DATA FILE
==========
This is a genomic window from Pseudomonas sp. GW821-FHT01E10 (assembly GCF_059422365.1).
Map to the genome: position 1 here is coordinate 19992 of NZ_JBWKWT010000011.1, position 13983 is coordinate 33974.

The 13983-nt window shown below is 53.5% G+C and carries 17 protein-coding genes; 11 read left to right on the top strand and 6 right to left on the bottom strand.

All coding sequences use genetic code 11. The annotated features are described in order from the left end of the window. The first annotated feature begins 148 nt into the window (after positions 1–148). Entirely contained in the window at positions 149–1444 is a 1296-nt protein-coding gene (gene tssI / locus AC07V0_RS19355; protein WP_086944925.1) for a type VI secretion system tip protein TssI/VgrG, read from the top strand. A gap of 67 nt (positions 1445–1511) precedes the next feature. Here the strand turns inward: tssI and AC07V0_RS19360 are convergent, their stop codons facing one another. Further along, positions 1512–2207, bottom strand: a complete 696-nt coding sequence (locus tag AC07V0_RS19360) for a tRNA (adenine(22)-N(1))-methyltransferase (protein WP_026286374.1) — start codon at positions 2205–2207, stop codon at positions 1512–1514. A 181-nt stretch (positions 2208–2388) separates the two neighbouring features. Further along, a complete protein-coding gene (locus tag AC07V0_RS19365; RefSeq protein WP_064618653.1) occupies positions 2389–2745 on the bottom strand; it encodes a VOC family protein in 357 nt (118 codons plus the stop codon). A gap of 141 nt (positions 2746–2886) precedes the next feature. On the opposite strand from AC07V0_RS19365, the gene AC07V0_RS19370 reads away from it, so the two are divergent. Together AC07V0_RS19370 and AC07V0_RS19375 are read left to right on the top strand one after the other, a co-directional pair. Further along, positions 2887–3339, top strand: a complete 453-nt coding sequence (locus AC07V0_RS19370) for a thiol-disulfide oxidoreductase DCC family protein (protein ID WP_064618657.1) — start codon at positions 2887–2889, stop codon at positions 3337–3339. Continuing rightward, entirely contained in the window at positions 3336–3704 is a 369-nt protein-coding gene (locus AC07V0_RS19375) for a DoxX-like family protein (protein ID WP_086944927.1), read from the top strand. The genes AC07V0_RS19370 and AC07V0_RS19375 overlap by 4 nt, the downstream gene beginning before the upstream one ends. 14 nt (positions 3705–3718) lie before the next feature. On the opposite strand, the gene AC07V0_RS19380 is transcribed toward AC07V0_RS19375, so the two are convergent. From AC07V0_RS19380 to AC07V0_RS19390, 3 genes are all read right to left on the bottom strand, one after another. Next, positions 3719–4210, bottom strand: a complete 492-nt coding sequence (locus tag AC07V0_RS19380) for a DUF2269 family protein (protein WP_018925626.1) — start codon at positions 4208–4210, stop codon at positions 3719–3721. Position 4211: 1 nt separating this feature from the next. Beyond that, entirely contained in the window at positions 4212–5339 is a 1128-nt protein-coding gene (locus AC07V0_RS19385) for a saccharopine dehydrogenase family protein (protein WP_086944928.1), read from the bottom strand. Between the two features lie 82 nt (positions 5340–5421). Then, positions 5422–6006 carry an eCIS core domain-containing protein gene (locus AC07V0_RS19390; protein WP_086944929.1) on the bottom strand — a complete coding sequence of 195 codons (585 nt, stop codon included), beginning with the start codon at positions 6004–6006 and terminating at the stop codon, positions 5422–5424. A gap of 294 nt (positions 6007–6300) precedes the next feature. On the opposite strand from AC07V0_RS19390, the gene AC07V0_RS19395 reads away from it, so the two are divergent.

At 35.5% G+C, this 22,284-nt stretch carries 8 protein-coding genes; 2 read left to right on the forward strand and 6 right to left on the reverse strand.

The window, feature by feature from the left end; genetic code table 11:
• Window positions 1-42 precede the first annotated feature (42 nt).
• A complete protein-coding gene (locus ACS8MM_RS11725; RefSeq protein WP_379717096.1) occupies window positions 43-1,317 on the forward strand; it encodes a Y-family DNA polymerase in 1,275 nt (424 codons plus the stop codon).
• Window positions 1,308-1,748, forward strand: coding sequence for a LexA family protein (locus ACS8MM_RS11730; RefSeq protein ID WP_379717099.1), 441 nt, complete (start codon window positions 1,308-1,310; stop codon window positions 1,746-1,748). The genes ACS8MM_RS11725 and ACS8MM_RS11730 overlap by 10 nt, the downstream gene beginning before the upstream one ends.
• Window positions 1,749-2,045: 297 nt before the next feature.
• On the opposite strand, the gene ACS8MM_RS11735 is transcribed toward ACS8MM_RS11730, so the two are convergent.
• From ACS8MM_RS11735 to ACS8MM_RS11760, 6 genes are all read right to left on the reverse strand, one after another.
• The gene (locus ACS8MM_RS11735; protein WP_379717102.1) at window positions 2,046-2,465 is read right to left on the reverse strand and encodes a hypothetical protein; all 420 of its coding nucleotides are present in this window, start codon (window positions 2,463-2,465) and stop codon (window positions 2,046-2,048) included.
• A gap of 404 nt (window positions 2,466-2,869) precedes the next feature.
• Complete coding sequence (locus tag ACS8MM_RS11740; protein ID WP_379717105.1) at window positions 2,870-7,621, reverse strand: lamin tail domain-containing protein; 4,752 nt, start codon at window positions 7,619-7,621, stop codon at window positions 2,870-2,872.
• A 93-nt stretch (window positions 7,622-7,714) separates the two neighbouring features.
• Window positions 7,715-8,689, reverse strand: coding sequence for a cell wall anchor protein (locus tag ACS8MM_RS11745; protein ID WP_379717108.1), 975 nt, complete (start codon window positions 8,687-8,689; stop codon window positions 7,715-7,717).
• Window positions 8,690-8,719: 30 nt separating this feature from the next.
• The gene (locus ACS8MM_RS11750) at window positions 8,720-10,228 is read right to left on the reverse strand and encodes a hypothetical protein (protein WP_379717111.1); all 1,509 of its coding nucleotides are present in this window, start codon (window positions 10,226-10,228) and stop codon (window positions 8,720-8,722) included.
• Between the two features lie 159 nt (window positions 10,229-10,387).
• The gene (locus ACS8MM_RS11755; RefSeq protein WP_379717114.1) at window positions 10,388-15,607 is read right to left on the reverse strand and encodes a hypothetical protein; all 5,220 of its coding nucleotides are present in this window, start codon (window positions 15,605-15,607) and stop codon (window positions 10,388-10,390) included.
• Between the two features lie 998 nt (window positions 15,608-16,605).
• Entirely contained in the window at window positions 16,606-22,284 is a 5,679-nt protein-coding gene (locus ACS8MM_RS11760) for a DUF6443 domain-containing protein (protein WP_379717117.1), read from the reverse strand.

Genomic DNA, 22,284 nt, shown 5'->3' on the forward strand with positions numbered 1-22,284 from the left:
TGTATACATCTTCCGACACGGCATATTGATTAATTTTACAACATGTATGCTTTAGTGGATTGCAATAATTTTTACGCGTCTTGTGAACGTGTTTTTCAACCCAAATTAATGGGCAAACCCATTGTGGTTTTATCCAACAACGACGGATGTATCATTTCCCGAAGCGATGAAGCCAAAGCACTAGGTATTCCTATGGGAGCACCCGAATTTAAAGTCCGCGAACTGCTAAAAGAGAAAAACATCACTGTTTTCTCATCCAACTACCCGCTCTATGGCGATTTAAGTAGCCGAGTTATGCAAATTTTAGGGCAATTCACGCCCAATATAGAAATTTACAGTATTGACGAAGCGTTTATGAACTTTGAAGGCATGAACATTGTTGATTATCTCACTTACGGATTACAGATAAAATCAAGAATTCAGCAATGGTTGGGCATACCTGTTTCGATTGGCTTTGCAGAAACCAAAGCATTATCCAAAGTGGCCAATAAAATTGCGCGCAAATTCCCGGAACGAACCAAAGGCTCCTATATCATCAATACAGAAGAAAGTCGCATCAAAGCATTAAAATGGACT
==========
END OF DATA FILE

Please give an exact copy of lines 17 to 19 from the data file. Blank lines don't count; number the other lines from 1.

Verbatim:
• Window positions 7,715-8,689, reverse strand: coding sequence for a cell wall anchor protein (locus tag ACS8MM_RS11745; protein ID WP_379717108.1), 975 nt, complete (start codon window positions 8,687-8,689; stop codon window positions 7,715-7,717).
• Window positions 8,690-8,719: 30 nt separating this feature from the next.
• The gene (locus ACS8MM_RS11750) at window positions 8,720-10,228 is read right to left on the reverse strand and encodes a hypothetical protein (protein WP_379717111.1); all 1,509 of its coding nucleotides are present in this window, start codon (window positions 10,226-10,228) and stop codon (window positions 8,720-8,722) included.